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Ok, here is my situation. I met this guy a few months ago, we met a couple of times (not dating, just as friends). We don't talk often but every once in a month or two he suggests that we would get together and hang out. Almost every time he reaches out we decide on a day but he never commits to a time and leaves me hanging all day waiting to hear from him and wondering if I should make other plans if I don't hear from him.

Same thing happened again yesterday, he told me that he wanted to watch a movie together and hear me play the guitar. I messaged him a few times during day hinting to let me know when he wanted to get together but I didn't want to come across as pushy or needy. He also often tends to text something and disappear for a while before responding again, which I find disrespectful.

At some point in the evening it was getting late and I gave up waiting and then he texted me with a lame excuse of why he can't make it. I texted him back and said that I already assumed that our plans had been canceled but he never even said anything back. I like this person but I also like being treated with respect and my time is important to me.

My question is, how do I set boundaries and let someone know that I can't make plans with them again because they are leaving me hanging, wasting my time and I can't sit around all day waiting without coming across as aggressive or rude?

  • "I like this person" as a friend, or more? – corsiKa Nov 20 '17 at 16:37
  • @corsiKa, I like him as a person, not in a romantic way. When I met him I got out of a painful relationship and was still working on getting over that relationship. He does send me mixed messages from time to time, which leaves me confused about what he wants from me – sillygilz Nov 20 '17 at 18:30
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    "respect my time" is already a very aggressive (and way over-generallized) way of thinking about it. Why not instead focus on what the person actually did ("stood you up" or "flaked" or whatever). If you don't get your own head in a non-aggressive space, anything non-aggressive you communicate is going to be at least partially a lie. – T.E.D. Nov 21 '17 at 17:28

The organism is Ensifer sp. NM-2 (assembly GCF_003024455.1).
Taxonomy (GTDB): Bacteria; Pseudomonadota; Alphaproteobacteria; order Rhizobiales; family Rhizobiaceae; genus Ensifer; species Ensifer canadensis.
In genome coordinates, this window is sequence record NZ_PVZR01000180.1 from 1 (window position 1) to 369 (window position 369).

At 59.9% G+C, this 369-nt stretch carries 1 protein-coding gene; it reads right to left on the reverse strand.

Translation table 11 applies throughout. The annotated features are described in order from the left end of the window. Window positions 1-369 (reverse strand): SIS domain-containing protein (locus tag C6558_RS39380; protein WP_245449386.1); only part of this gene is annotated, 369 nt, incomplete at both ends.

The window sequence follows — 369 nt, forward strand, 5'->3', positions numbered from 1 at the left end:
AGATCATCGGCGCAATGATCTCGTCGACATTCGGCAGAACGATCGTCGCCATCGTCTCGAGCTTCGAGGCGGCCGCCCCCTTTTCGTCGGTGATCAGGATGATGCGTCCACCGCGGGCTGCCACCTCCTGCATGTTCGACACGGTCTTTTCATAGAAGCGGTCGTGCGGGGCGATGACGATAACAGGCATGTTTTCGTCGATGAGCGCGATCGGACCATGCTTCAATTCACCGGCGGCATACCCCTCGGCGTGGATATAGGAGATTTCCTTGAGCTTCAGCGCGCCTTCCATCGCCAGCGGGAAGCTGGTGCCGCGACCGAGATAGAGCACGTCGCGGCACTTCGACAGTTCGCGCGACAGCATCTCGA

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    I don't see how what I said came across as aggressive to you but we can all agree to disagree. I don't think that it's asking too much of someone to know what the plan is instead of sitting around all day and not making other plans in the assumption that that person will contact you to set up a plan. – sillygilz Nov 21 '17 at 21:05
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    Comments deleted. Please don't answer in comments; use comments only to suggest improvements to the question. Thanks. – HDE 226868 Nov 22 '17 at 16:15
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"Truth above all" is my personal policy

You said something very important and very fair here:

I also like being treated with respect and my time is important to me.

Therefore, next time he suggests to do something, set boundaries straightforwardly and assert what you said above: